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I never knew what an impact a single voice could have.
Last year, I found myself the target of body shaming when negative words were spray-painted about me across a rock at my local beach. But instead of letting the words hurt me, I decided to embrace the moment and let the words empower me.
Much to my surprise, the photo I took in front of that rock to stand up against the graffiti went viral, and I received messages from all over the world supporting my decision.
Now, I want to take all the support I've received and pay it forward, to spread the message that everyone should love the body they're born in. That's why I've teamed up with the most influential and important role model in my life—my mom!—to co-author a children's book about the importance of positive body image. We hope the book introduces young hearts and minds to being happy with how they are made, and accepting of how others are made.
Many have called me a "body image hero." Hero is a really strong word to me. Here are my ideas of what heroes are: They are troops coming home from war that have been away from their families, they are kids battling cancer and the families that never leave their side, they are people who make it a point to help feed the homeless every day, they are caregivers of the sick and needy, they are first responders who save lives.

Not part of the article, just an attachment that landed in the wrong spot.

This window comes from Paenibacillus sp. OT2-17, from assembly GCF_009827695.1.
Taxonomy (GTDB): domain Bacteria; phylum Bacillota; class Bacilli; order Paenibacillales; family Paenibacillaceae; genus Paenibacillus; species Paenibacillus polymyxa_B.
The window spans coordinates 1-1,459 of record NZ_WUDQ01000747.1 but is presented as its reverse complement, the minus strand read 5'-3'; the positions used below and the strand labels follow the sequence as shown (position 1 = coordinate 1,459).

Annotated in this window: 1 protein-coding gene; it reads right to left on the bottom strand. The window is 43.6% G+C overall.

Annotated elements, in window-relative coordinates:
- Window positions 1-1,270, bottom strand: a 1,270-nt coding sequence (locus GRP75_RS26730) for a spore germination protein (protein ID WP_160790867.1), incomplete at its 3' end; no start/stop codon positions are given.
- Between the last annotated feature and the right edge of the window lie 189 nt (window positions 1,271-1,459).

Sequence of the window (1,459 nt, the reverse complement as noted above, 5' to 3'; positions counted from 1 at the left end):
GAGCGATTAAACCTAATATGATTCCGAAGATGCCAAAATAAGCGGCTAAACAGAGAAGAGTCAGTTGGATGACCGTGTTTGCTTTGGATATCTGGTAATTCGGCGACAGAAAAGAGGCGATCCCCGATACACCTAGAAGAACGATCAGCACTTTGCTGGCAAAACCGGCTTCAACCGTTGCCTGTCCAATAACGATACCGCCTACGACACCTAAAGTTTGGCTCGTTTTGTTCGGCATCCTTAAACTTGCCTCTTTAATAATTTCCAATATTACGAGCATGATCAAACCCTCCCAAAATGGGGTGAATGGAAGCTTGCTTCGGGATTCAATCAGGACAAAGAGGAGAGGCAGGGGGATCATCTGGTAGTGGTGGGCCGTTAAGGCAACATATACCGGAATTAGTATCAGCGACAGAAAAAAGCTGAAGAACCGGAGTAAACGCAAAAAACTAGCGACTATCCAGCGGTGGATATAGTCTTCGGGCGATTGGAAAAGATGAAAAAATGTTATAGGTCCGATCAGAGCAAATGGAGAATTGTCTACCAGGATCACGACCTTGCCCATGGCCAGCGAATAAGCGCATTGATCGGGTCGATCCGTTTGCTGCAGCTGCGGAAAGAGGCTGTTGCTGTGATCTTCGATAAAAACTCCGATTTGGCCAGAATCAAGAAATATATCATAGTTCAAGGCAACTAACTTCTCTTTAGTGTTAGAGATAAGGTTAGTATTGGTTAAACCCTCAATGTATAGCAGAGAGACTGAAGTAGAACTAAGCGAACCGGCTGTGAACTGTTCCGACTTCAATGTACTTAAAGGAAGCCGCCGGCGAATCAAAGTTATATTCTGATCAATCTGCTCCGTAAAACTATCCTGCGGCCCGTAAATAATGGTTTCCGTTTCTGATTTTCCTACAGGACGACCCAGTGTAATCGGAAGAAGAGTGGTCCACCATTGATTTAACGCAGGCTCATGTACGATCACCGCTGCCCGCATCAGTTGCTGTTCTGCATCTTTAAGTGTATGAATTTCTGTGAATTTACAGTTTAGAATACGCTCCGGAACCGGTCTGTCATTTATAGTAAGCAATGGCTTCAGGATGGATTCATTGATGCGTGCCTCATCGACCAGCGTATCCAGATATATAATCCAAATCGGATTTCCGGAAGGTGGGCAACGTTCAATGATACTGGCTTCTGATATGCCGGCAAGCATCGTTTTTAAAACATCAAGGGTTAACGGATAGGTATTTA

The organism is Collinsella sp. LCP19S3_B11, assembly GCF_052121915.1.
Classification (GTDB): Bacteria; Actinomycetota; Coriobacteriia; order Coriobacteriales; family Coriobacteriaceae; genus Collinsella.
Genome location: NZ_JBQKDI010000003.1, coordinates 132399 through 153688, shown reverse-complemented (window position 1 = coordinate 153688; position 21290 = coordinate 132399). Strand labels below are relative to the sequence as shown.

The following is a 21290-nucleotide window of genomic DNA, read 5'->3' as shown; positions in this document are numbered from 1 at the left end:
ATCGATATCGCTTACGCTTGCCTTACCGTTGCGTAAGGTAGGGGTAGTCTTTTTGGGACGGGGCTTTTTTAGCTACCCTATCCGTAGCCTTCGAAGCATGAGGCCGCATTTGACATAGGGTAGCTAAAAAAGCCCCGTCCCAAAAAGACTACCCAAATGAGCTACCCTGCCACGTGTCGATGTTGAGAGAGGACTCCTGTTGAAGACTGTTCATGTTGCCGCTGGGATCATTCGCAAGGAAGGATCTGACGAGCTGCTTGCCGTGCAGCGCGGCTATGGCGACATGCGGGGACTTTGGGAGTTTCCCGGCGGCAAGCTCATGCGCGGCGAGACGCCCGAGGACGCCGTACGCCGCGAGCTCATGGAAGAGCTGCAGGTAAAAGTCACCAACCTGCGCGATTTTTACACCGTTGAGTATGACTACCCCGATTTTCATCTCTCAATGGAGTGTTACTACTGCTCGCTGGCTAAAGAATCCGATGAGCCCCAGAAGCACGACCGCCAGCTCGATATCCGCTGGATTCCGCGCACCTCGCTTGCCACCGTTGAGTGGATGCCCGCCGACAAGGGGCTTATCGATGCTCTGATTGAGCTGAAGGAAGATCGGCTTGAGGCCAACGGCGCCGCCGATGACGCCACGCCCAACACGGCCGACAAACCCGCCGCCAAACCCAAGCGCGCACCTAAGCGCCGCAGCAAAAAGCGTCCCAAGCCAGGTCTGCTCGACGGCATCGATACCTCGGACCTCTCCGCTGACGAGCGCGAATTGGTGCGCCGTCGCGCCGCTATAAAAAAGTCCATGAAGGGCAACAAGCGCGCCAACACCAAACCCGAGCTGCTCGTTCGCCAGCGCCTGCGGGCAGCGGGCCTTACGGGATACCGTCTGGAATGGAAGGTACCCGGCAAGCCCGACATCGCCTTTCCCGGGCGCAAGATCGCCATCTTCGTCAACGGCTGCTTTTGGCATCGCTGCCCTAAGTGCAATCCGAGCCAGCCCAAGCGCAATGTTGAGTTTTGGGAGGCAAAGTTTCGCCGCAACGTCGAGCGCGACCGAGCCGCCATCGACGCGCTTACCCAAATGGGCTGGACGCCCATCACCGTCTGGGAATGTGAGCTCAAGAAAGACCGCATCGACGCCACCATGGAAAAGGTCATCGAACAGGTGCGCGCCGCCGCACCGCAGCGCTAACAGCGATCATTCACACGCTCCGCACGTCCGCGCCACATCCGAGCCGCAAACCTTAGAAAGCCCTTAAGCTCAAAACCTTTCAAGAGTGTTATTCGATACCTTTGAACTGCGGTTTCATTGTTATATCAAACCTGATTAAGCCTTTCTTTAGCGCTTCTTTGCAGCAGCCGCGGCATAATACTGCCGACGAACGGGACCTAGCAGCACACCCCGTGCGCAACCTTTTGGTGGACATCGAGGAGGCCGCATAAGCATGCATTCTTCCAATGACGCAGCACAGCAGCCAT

So I do not consider myself a hero.
But I would consider myself a soldier. A soldier who is on the front line, shoulder to shoulder with other teens, fighting negativity about how our bodies are shaped or made. A soldier who not only stood up for herself that day on the rock, but now realizes that she stood up for many that couldn't stand up for themselves.
I recently found my favorite quote from the late, great poet Maya Angelou, who said: "Each time a woman stands up for herself, without knowing it possibly, without claiming it, she stands up for all women."
Even though this quote is about women, my stand was for boys, also. Many young men have faced the same type of negativity that I experienced. Body shaming is not gender-specific—it can happen to anyone.
In the wake of all the craziness around the photo I shared last summer, I've been asked many times if I would do the same thing again. The answer is, without hesitation, yes! I hope my actions inspire others to step up for themselves in their own way and find their voices. To not let negativity lead the way, but force it to the back and move forward with only positive thoughts.
I feel I have a substantial responsibility to carry my story as far as I can as I grow older, especially to young kids growing up. The earlier we deliver the message of positive body image and self-respect, the better off our future generations will be with tolerance and acceptance of others.
Carleigh O'Connell has been a guest blogger for AMightyGirl.com and a Youth Ambassador for ReachOut.com and BystanderRevolution.org. Her book "Everybody, Every body" will be released this year.
This story was originally published on Feb. 13 at 6:06.